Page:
Why is Boston Called “Beantown”?

Mark Mancini

Boston Public Library 

Which nickname sounds a bit out of place: “The Athens of America,” “The Cradle of Liberty,” “The Hub of the Universe,” or “Beantown”? New England’s largest city goes by all four aliases, yet the last one sticks out like a sore thumb. So, how did Boston get such an odd title in the first place?

There’s no definite answer, but this hasn’t stopped historians from speculating. One theory hinges on the fact that Massachusetts has long been noted for its baked beans, a tradition dating back to her Native American roots. However, in the late 1600s, the area was synonymous with a very different product: rum. Along with their neighbors in Rhode Island, Massachusites distilled alcohol en masse, enabling their colony to break into the notorious “Triangle Trade.” Boston’s booze was usually taken to Africa, where it would be exchanged for new slaves. They, in turn, were later traded for (among other things) molasses, a key ingredient in rum.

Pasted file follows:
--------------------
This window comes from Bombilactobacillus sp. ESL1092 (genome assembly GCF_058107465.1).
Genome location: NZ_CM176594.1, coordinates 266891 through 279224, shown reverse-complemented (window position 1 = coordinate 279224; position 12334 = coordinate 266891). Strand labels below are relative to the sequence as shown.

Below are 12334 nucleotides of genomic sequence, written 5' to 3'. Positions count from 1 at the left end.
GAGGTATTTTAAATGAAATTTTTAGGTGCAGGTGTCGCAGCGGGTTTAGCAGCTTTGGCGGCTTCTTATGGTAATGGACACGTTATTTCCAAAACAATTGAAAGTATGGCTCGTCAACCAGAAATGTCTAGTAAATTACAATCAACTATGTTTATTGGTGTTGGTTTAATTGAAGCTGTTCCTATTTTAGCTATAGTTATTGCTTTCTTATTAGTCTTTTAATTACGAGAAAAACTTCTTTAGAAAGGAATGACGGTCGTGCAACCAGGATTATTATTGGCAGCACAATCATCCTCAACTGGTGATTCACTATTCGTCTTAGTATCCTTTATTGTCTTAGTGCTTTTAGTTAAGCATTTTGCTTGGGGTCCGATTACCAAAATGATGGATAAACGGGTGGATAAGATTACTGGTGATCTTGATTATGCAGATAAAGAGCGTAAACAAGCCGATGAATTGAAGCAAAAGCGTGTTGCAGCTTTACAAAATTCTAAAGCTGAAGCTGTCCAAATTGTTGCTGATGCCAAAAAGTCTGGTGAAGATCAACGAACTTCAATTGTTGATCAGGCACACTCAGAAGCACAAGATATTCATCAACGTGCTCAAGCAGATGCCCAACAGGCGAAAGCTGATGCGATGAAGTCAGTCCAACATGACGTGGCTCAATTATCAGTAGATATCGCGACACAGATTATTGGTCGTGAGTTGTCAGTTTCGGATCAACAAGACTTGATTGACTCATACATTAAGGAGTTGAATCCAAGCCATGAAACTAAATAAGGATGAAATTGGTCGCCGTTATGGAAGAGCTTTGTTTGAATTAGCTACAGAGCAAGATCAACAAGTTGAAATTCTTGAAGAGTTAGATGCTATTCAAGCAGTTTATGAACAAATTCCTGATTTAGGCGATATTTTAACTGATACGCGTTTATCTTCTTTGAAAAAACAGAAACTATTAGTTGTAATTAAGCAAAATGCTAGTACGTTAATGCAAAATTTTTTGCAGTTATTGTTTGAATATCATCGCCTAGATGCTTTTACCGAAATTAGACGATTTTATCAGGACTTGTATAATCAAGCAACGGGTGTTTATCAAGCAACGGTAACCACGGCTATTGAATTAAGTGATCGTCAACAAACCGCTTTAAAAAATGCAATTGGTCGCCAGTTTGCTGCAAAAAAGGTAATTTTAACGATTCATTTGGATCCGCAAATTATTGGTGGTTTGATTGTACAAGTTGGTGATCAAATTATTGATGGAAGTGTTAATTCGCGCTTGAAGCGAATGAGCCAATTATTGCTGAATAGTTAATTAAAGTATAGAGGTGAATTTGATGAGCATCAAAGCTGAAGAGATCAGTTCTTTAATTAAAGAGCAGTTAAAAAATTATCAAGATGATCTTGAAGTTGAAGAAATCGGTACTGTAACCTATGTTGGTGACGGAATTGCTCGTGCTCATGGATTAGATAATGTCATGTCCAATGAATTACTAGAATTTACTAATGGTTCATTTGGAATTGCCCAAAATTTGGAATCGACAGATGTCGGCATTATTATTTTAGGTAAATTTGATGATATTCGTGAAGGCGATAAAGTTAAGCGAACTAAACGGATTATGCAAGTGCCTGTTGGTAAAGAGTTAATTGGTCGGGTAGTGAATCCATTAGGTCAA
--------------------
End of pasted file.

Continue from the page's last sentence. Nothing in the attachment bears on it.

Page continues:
But molasses served another culinary function: colonists started putting it in their baked beans. Though the natives had traditionally used maple syrup instead, this new preparation method spread like wildfire in the greater Boston area. Eventually—according to legend—sailors and merchants on the triangular route began calling the city “Bean Town.”

Another story paints a very different picture. Boston hosted a Civil War veterans' convention during the summer of 1890. To commemorate this gathering, the Beverly Pottery Company handed out small, ribbon-bound bean pots as souvenirs. Afterwards, when asked where they’d gotten such neat little gifts, many of the vets supposedly replied “bean-town.”

Then again, perhaps a publicity gimmick is to blame. In 1907, Boston threw its first annual Old Home Week. Former residents who’d since left the area were encouraged to revisit their old haunts during a week-long celebration. An aggressive advertising campaign helped draw continental attention to the event, with posters and stickers being distributed nationwide, many of which included wholesome sketches of bean pots. As the yearly shindig grew, tourism slogans like “You Don’t Know Beans Until You Come to Boston” also started catching on. Theoretically, “beantown” might’ve been born in the process.